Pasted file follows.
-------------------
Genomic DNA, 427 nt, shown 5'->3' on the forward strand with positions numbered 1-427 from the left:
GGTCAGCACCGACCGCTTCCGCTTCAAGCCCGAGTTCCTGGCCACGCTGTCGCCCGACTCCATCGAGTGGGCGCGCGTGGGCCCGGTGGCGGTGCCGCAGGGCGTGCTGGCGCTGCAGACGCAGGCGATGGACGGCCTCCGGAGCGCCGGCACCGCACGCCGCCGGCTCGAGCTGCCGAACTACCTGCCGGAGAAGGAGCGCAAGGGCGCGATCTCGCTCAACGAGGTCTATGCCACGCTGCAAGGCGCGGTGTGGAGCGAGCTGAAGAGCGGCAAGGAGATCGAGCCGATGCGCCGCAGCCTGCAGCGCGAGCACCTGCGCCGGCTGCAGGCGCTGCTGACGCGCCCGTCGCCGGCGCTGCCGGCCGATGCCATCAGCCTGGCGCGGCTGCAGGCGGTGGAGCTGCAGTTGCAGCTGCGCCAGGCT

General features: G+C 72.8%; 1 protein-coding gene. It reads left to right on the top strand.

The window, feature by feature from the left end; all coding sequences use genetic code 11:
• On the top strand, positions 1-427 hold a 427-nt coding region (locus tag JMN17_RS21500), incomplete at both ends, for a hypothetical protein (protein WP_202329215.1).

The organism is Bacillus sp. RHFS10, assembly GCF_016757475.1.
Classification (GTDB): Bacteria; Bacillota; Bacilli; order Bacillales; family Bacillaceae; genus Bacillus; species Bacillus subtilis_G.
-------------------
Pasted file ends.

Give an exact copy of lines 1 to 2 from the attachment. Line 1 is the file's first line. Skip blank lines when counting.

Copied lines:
Genomic DNA, 427 nt, shown 5'->3' on the forward strand with positions numbered 1-427 from the left:
GGTCAGCACCGACCGCTTCCGCTTCAAGCCCGAGTTCCTGGCCACGCTGTCGCCCGACTCCATCGAGTGGGCGCGCGTGGGCCCGGTGGCGGTGCCGCAGGGCGTGCTGGCGCTGCAGACGCAGGCGATGGACGGCCTCCGGAGCGCCGGCACCGCACGCCGCCGGCTCGAGCTGCCGAACTACCTGCCGGAGAAGGAGCGCAAGGGCGCGATCTCGCTCAACGAGGTCTATGCCACGCTGCAAGGCGCGGTGTGGAGCGAGCTGAAGAGCGGCAAGGAGATCGAGCCGATGCGCCGCAGCCTGCAGCGCGAGCACCTGCGCCGGCTGCAGGCGCTGCTGACGCGCCCGTCGCCGGCGCTGCCGGCCGATGCCATCAGCCTGGCGCGGCTGCAGGCGGTGGAGCTGCAGTTGCAGCTGCGCCAGGCT